Today in Switzerland: A roundup of the latest news on Friday
Government recommends masks amid increasing Covid cases, Swiss economy remains robust, and other news in our roundup on Friday.
Masks to make a (voluntary) comeback in Switzerland
With the new wave of coronavirus infections already on its way, the government recommends that masks be worn in crowded indoor venues, including on public transport and in stores — places and situations that are most conducive to contamination.
“Along with vaccination, individual behaviour is also important to protect yourself and others”, the Federal Office of Public Health (FOPH) said in a statement on Thursday.
While a mask mandate is not expected to be implemented, “individual responsibility is gaining in importance”, FOPH said.
Geneva’s cross-border commuters hold a fair
The 18th edition of the Cross-Border Days will take place today and tomorrow in Annemasse, France, a town in Haute-Savoie where many of Geneva’s border commuters come from.
The event will allow cross-border workers to find answers and useful advice relating to their employment in the Lake Geneva region.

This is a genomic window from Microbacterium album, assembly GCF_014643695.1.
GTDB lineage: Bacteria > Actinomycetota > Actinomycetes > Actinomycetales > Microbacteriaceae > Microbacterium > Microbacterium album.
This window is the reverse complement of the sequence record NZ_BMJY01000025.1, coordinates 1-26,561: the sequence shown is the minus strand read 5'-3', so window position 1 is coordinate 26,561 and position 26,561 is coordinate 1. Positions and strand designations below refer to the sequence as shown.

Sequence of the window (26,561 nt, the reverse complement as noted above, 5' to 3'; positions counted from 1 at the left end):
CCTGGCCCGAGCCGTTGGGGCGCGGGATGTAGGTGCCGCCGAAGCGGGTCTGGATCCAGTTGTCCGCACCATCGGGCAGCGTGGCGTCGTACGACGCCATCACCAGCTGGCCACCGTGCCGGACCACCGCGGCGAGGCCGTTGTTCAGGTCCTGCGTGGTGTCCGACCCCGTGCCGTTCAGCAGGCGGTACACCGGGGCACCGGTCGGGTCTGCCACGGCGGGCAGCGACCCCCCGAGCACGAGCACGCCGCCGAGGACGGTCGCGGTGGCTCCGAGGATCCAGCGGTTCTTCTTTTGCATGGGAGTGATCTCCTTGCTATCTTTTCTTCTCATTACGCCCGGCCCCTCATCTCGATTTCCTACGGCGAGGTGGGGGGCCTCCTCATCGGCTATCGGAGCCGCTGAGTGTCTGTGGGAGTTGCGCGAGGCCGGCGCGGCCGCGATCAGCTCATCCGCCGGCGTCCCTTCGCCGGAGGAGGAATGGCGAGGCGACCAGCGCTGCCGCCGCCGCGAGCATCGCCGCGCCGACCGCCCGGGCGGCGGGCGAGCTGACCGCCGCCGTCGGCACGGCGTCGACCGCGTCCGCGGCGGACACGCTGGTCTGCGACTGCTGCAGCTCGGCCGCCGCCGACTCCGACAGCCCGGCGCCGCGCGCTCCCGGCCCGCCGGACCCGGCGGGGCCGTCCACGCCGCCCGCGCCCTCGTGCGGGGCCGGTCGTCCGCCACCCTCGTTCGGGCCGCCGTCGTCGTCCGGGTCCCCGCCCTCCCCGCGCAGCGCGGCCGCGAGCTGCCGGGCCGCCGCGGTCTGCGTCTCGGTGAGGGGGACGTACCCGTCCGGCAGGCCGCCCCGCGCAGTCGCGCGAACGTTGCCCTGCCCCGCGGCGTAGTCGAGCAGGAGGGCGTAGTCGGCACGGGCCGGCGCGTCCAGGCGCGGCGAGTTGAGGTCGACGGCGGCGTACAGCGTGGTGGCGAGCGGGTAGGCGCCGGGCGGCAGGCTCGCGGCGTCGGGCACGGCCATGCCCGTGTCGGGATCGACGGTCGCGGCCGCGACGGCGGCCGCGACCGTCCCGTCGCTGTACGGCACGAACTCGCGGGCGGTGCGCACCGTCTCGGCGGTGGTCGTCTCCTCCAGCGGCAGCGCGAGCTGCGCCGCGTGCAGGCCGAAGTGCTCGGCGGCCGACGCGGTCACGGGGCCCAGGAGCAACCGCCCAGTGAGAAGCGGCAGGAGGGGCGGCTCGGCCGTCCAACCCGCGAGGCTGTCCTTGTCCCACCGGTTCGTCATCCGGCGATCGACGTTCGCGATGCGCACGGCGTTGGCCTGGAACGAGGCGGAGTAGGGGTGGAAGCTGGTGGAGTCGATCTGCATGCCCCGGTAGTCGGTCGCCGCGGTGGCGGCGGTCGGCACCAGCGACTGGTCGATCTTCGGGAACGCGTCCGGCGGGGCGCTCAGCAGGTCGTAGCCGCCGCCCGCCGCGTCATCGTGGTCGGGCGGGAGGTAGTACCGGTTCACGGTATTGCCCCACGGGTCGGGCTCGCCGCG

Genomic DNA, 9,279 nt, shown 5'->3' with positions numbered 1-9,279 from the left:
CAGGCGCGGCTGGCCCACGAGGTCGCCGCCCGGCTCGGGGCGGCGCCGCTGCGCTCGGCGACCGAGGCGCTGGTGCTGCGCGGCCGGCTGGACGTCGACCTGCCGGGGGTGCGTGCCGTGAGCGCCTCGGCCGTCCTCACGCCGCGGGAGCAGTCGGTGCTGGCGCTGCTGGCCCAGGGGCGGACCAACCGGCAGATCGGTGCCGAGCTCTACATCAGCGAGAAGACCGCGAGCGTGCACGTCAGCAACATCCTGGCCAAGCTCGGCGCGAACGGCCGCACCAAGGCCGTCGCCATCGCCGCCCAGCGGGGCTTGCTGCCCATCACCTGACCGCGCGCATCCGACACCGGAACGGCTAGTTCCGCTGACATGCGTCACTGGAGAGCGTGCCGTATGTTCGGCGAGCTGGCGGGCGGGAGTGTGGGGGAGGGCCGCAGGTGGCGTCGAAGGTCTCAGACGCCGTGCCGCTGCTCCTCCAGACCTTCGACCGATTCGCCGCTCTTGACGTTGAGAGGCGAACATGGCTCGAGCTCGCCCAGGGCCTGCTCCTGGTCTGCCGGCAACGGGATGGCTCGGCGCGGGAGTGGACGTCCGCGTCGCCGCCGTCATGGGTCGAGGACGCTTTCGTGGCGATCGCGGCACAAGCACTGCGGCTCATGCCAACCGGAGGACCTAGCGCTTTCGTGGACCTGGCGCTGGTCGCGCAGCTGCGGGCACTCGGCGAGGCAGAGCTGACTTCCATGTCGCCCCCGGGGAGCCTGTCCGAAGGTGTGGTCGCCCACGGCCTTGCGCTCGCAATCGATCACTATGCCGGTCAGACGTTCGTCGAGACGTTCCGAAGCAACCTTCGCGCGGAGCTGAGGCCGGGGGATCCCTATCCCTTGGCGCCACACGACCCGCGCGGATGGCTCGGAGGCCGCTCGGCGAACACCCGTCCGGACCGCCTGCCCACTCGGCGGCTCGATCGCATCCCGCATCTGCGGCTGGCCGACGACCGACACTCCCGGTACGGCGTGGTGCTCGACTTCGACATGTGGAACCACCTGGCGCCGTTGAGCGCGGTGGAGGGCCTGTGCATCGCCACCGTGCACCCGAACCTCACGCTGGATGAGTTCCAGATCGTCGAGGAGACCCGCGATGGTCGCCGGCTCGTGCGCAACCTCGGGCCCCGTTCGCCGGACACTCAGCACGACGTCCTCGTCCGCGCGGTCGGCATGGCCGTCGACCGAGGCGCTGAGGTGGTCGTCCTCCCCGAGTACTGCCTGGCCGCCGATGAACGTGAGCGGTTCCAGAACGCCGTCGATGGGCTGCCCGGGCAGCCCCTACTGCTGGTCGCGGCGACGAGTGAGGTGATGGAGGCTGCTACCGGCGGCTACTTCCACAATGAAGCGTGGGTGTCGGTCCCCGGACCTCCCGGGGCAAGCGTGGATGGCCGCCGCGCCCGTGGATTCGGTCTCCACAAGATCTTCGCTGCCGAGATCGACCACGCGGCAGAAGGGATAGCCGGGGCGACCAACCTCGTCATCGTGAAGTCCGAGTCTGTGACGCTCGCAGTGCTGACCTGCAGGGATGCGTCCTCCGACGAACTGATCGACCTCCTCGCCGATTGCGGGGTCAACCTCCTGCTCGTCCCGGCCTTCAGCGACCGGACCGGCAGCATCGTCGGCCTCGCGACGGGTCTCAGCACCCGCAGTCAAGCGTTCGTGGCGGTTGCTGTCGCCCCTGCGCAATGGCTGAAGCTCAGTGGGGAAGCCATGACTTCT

Relevant topics such as mobility and housing in the border areas, as well as finances and retirement, will be covered during the two-day event.
Zurich tram line suspended due to lack of healthy drivers
Starting tomorrow, tram no.15, which circulated between Bucheggplatz and Stadelhofen in Zurich, will be discontinued for an undefined period of time.
According to the statement issued by the city’s public transportation company VBZ, this move is necessary because an increasing number of divers have been calling in sick.
The stops on this route will be serviced by other public transports, but passengers must expect slightly longer travel times, VBZ said.
Swiss economy is doing well, despite the crises
Energy crisis, war in Ukraine, and inflation have not dampened the outlook for Switzerland’s economy in the near future, according to the Center for Economic Research (KOF) at University of Zurich.
Even though the economy is expected to grow by only 0.7 percent in 2023, “its condition is still surprisingly good", said Rudolf Minsch, chief economist of the business umbrella association Economiesuisse.
Due to its strong currency and lower inflation, the Swiss are better off than their EU neighbours, KOF noted.
For instance, while in neighbouring countries bread, butter and vegetables have become significantly more expensive, in Switzerland the price increase for food remains small.
READ MORE: EXPLAINED: Why is Switzerland so rich?
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